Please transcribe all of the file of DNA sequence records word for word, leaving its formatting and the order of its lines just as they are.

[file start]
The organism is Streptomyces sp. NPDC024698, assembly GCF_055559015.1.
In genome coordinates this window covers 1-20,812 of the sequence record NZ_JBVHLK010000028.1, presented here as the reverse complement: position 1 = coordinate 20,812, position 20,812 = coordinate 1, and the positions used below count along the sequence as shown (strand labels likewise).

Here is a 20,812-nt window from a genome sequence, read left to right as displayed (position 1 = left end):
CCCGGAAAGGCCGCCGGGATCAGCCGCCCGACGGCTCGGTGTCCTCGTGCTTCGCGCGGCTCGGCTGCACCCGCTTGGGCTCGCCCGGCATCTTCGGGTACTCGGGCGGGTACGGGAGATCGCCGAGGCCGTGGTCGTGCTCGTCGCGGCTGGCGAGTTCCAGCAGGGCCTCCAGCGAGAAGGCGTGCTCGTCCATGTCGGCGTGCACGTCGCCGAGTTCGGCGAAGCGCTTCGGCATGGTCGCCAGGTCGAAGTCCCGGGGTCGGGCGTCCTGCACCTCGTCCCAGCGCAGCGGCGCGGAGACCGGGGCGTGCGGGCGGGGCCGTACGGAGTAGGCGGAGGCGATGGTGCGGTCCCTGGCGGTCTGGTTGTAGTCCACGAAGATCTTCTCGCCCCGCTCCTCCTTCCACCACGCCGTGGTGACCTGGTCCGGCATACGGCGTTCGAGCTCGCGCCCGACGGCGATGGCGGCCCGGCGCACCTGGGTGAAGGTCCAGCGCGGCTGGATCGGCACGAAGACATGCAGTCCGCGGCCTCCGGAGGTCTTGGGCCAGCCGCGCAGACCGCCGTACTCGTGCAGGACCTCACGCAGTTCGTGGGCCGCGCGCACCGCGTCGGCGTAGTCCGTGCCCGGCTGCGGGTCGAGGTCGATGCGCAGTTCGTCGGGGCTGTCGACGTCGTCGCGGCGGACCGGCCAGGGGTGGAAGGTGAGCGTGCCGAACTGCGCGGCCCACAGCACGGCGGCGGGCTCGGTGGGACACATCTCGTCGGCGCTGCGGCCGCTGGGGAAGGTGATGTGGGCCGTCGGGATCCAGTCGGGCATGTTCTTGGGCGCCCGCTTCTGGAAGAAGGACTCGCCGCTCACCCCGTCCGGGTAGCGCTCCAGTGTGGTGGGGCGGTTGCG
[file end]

The organism is Streptomyces sp. NPDC024698, assembly GCF_055559015.1.
In genome coordinates this window covers 1-20,812 of the sequence record NZ_JBVHLK010000028.1, presented here as the reverse complement: position 1 = coordinate 20,812, position 20,812 = coordinate 1, and the positions used below count along the sequence as shown (strand labels likewise).

Here is a 20,812-nt window from a genome sequence, read left to right as displayed (position 1 = left end):
CCCGGAAAGGCCGCCGGGATCAGCCGCCCGACGGCTCGGTGTCCTCGTGCTTCGCGCGGCTCGGCTGCACCCGCTTGGGCTCGCCCGGCATCTTCGGGTACTCGGGCGGGTACGGGAGATCGCCGAGGCCGTGGTCGTGCTCGTCGCGGCTGGCGAGTTCCAGCAGGGCCTCCAGCGAGAAGGCGTGCTCGTCCATGTCGGCGTGCACGTCGCCGAGTTCGGCGAAGCGCTTCGGCATGGTCGCCAGGTCGAAGTCCCGGGGTCGGGCGTCCTGCACCTCGTCCCAGCGCAGCGGCGCGGAGACCGGGGCGTGCGGGCGGGGCCGTACGGAGTAGGCGGAGGCGATGGTGCGGTCCCTGGCGGTCTGGTTGTAGTCCACGAAGATCTTCTCGCCCCGCTCCTCCTTCCACCACGCCGTGGTGACCTGGTCCGGCATACGGCGTTCGAGCTCGCGCCCGACGGCGATGGCGGCCCGGCGCACCTGGGTGAAGGTCCAGCGCGGCTGGATCGGCACGAAGACATGCAGTCCGCGGCCTCCGGAGGTCTTGGGCCAGCCGCGCAGACCGCCGTACTCGTGCAGGACCTCACGCAGTTCGTGGGCCGCGCGCACCGCGTCGGCGTAGTCCGTGCCCGGCTGCGGGTCGAGGTCGATGCGCAGTTCGTCGGGGCTGTCGACGTCGTCGCGGCGGACCGGCCAGGGGTGGAAGGTGAGCGTGCCGAACTGCGCGGCCCACAGCACGGCGGCGGGCTCGGTGGGACACATCTCGTCGGCGCTGCGGCCGCTGGGGAAGGTGATGTGGGCCGTCGGGATCCAGTCGGGCATGTTCTTGGGCGCCCGCTTCTGGAAGAAGGACTCGCCGCTCACCCCGTCCGGGTAGCGCTCCAGTGTGGTGGGGCGGTTGCG